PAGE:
Society for the History of Authorship, Reading and Publishing (SHARP) is delighted to announce the award of the 2019 DeLong Book History Book Prize to Brent Nongbri, Professor, MF Norwegian School of Theology, Religion and Society, Norway and Honorary Research Fellow, Department of Ancient History, Macquarie University, Australia for his title God’s Library: The Archaeology of the Earliest Christian Manuscripts (Yale
In announcing the Prize at SHARP’s annual conference in Amherst, USA, Claire Squires, SHARP’s Director of Publications and Awards commented:
This path-breaking contribution to the field of book history urges us to reconsider beliefs and concepts that have been fundamental in the formation of religious and cultural history while captivating the reader with its exciting, Indiana Jones-esque research story.
Nongbri gives a fascinating, nuanced, and revisionist interpretation of a rich array of ancient manuscripts. In so doing he throws light on the origins of the Christian codex, and warns of the dangers of reading into the past an anachronistic view of the Biblical canon. Exerting his expertise in palaeography and codicology, including attention to stitching and binding techniques, Nongbri highlights the lack of certainty about the provenance, authorship, date, and place of origin of many influential papyrus and parchment manuscripts. The judges praise Nongbri’s amalgam of thorough knowledge about techniques and materiality, his exhaustive archival research, and the analytical sharpness that he brings to bear on this important history. This is a story that involves untrustworthy antiquities dealers, private collectors spreading false information to put their rivals off the scent of discoveries, cave raiders, and the accidental discovery of papyri. God’s Library is a must-read for anyone interested in the history of beliefs, which is, of course,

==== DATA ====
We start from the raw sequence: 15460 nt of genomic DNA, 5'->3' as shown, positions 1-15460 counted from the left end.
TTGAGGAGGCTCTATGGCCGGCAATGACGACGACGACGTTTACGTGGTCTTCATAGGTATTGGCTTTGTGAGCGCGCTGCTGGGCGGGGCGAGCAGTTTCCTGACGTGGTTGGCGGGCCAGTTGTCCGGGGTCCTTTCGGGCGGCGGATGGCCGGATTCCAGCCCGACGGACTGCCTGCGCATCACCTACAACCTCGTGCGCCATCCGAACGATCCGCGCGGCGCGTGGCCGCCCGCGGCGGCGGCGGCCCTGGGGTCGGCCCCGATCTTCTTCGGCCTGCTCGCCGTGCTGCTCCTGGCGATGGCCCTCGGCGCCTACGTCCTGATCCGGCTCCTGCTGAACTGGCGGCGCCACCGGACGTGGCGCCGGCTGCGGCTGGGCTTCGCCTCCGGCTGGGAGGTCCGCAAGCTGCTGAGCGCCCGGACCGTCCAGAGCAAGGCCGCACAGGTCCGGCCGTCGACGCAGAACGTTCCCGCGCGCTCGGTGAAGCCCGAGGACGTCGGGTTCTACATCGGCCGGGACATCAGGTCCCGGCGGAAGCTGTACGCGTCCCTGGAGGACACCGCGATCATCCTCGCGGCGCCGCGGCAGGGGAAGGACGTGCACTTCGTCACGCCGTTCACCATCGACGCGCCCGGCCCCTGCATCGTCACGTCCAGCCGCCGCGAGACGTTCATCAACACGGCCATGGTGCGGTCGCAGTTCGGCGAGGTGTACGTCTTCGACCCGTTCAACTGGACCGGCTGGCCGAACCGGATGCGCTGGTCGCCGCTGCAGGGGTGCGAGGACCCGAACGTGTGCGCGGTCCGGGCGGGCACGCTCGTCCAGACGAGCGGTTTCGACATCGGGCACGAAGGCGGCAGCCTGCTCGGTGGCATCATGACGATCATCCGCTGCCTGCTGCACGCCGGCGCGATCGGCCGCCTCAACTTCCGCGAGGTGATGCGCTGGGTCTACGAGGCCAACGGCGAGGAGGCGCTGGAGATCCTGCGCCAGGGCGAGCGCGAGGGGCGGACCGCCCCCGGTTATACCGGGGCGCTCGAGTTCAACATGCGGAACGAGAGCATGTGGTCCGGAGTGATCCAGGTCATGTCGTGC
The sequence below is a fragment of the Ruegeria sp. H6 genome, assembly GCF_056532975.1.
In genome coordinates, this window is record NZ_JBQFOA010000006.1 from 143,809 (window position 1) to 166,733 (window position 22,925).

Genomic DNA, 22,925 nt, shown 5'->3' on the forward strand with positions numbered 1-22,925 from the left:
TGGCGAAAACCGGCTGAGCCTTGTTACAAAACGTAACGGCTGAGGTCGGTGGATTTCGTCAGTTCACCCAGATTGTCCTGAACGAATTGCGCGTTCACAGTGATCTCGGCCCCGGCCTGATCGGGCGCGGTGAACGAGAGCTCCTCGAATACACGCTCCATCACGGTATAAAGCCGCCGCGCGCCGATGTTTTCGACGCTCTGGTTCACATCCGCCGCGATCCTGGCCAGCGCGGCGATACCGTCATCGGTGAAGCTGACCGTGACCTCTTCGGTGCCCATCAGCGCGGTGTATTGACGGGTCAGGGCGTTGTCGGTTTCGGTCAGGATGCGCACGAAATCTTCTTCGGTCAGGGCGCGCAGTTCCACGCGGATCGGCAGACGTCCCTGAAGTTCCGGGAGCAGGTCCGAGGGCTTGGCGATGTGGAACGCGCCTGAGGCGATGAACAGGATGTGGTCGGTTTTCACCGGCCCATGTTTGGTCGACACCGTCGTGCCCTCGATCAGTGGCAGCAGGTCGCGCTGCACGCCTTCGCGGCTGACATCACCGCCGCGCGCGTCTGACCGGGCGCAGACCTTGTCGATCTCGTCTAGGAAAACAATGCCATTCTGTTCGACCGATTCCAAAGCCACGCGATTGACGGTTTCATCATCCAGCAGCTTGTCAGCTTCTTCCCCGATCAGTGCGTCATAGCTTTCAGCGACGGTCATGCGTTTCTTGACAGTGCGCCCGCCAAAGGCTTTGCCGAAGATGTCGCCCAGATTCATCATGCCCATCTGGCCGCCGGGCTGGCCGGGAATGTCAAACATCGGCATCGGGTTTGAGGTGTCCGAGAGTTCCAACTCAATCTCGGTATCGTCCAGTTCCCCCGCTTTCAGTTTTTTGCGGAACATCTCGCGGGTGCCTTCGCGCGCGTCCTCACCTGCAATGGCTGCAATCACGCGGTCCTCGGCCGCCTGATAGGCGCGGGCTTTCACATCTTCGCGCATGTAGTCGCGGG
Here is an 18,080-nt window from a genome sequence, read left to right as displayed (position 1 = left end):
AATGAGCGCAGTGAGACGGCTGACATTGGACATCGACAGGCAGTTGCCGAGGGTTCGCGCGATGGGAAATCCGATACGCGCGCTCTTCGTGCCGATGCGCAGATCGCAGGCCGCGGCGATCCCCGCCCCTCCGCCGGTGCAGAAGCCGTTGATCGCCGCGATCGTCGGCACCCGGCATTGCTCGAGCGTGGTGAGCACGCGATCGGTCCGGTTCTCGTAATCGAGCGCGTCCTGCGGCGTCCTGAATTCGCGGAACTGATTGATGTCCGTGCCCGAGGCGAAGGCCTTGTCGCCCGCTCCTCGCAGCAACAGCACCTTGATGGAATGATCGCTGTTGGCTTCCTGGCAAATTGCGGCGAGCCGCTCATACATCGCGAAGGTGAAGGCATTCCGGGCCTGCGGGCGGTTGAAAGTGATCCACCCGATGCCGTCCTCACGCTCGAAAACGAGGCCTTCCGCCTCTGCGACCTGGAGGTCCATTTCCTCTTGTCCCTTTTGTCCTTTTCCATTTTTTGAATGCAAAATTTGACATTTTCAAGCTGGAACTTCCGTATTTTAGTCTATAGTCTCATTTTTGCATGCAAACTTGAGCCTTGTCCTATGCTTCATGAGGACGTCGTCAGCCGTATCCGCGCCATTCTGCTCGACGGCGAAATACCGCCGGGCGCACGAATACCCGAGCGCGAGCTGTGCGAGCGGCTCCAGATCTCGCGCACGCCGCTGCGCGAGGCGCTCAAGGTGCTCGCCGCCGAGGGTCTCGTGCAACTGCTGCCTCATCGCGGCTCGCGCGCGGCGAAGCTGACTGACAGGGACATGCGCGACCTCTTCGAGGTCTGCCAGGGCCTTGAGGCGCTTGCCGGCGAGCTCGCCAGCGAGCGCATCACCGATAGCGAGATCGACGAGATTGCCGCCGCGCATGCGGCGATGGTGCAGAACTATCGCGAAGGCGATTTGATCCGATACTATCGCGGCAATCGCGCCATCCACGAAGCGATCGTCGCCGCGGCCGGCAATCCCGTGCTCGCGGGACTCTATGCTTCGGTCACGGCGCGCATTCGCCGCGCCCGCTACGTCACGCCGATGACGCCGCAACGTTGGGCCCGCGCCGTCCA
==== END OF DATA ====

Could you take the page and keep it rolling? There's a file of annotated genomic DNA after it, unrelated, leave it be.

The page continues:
also a history of books.
Brent Nongbri receives $1,000 as winner of the SHARP DeLong Book History Book Prize.
Commendations were also made to David McKitterick (University of Cambridge) for The Invention of Rare Books: Private Interest and Public Memory, 1600–1840 (Cambridge University Press) and Adam Smyth (University of Oxford) for Material Texts in Early Modern England (Cambridge University Press).